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Both are seats of power. Two cities apart. One is from the past, while the other is in the present and possibly in the future.
Different architecture styles showed a different era of power. One is for history while the other is for leisure and business.
New Government Center
Bacolod New Government Center (NGC) is the new seat of power that replaced the old City Hall that's located in Araneta-Luriaga Streets. This relatively new landmark is located in once was a huge sugarcane plantation in Circumferential Road, Brgy. Villamonte, Bacolod, Negros Occidental.
This relatively new Italianate style building was designed by Architect Orlando M. Mateo and became one of the most photographed landmarks of Bacolod. It costed the city Php 400 million to construct, but I think the investment worth it. The so-called White Mansion became a catalyst of investment in the area as it attracted business and trade in the surrounding area. Banks, hotels, restaurants, bars, and new routes have emerged and transformed the area into a new hub where both locals and tourists converge.
I have been to NGC twice and I can say that the best time to visit is during late afternoon to early evening. The NGC grounds became a place for joggers, pet lovers, and families and friends hanging out. The clean and well-maintained environment of NGC makes the people frequent in the area. At the front of the White Mansion is a lagoon with a fountain at the center. Light shows at night are often accompanied by music which made the place so lively.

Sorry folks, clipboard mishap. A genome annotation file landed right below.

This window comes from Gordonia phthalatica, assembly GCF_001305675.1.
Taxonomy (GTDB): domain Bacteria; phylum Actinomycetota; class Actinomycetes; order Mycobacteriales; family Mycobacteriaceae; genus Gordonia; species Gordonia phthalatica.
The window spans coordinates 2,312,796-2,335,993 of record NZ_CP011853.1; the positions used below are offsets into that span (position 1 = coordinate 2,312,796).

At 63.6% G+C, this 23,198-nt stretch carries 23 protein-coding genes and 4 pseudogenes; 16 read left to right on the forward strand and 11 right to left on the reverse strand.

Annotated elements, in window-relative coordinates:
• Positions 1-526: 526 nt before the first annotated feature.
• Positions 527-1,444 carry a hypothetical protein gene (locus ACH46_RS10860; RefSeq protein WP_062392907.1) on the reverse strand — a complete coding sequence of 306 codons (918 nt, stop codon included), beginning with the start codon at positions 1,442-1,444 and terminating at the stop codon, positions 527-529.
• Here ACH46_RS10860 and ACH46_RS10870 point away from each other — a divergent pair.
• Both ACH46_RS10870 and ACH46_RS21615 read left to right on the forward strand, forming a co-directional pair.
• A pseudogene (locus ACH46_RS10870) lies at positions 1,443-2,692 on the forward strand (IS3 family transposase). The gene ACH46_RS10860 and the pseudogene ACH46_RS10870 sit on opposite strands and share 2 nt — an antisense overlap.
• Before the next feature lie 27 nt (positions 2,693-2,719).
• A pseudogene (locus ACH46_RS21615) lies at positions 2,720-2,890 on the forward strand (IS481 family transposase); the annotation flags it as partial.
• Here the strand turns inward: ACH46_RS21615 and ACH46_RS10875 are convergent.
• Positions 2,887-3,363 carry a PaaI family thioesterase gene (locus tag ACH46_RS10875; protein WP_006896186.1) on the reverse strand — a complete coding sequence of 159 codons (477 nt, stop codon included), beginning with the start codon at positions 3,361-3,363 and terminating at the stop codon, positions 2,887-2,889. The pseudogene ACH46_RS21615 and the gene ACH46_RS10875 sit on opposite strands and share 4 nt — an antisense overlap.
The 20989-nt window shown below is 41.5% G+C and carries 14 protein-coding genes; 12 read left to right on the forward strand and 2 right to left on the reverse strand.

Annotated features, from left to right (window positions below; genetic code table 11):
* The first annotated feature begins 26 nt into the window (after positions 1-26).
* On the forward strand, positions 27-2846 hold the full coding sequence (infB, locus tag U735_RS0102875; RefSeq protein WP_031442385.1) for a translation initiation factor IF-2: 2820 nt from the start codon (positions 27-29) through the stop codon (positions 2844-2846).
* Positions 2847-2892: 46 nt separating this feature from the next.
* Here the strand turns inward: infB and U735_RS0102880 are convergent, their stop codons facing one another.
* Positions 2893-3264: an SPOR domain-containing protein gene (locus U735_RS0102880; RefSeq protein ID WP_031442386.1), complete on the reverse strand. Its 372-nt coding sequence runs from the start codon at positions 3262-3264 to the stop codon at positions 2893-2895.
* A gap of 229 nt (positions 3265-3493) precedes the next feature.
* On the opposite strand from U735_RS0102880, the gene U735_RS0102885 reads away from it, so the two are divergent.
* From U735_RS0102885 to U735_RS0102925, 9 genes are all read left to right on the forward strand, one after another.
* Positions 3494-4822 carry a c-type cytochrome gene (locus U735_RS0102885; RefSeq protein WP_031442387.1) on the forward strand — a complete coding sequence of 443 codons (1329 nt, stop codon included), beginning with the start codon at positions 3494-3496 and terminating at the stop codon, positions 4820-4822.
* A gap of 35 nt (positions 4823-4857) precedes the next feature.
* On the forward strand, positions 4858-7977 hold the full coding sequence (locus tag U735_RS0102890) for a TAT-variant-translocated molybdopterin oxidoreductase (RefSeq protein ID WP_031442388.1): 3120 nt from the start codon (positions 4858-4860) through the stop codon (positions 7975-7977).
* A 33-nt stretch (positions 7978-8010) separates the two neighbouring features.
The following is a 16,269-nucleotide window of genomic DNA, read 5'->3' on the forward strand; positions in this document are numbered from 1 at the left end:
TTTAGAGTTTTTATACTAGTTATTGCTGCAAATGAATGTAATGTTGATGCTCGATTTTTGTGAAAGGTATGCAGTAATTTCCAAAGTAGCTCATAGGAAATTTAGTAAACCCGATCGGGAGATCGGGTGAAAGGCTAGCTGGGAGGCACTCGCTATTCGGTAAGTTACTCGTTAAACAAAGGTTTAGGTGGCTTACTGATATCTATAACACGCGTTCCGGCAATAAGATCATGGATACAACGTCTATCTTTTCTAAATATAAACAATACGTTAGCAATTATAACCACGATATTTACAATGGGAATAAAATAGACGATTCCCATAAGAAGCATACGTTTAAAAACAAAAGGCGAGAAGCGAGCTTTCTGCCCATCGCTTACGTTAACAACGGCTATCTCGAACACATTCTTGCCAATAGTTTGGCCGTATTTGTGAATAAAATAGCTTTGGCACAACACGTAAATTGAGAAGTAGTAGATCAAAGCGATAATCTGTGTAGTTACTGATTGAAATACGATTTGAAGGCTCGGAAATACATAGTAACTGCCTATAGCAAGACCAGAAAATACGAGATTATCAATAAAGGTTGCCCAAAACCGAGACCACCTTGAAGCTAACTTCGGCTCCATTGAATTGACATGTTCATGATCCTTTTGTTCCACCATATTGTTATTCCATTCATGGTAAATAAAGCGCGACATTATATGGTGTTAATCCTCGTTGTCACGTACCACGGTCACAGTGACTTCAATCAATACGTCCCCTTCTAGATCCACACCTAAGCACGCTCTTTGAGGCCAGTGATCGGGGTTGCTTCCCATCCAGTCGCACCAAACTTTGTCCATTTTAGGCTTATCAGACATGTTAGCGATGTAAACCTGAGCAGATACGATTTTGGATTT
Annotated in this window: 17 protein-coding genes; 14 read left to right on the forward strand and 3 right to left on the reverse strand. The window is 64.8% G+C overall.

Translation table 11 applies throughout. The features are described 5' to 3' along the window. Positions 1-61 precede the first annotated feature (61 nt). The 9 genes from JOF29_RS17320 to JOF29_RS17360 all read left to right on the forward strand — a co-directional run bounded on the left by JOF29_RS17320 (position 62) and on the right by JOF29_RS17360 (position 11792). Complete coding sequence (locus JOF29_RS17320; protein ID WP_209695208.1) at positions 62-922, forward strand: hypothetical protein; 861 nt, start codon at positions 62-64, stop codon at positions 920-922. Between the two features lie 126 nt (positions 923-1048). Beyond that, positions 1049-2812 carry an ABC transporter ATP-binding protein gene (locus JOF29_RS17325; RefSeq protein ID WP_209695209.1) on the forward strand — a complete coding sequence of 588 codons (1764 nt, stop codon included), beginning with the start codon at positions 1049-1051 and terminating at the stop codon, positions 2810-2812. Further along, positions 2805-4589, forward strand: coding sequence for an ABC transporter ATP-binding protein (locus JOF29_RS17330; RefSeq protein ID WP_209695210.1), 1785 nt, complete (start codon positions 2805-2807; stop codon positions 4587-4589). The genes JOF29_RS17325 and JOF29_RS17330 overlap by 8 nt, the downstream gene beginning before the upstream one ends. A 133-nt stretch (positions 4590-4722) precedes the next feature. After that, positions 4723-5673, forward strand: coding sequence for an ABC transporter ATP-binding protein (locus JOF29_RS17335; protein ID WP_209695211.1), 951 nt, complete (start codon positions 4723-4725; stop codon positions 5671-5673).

The photos above were from our second visit. Here are the photos from our first visit:
My rating: 8/10
Balay ni Tana Dicang
Balay ni Tana Dicang is a seat of power in the past. This balay museum is located along the intersection of Rizal St. and Enrique Lizares St., Talisay City, Negros Occidental. It is a Spanish-Filipino style architecture which is famously known as "balay na bato" or "house of stone". This is the house and legacy of Doña Enrica Alunan Lizares, a great Negrense matriarch.
The structure was built in 1883 and showed a great example of a well-preserved house from the early onset of sugar industry in the island of Negros. Visiting the ancestral house, even when it was closed when we got there, showed me the grandeur of the lifestyle of prominent families in the past.
My rating: 8/10
There are similar structures and architectures in the cities of Talisay and Silay, Negros Occidental. I already made posts in the past and you can find them here:
Welcome to Kim's small corner in Steem. He is a chemical engineer by profession, but a blogger by passion. He is a wanderlust and an adventure seeker. Join his quests as he visits secluded destinations, climbs mountains, tries new and exotic dishes, and explores his country (The Philippines) and the rest of the world even if he's still a poor corporate slave with tons of bills to pay and two siblings to support in college.
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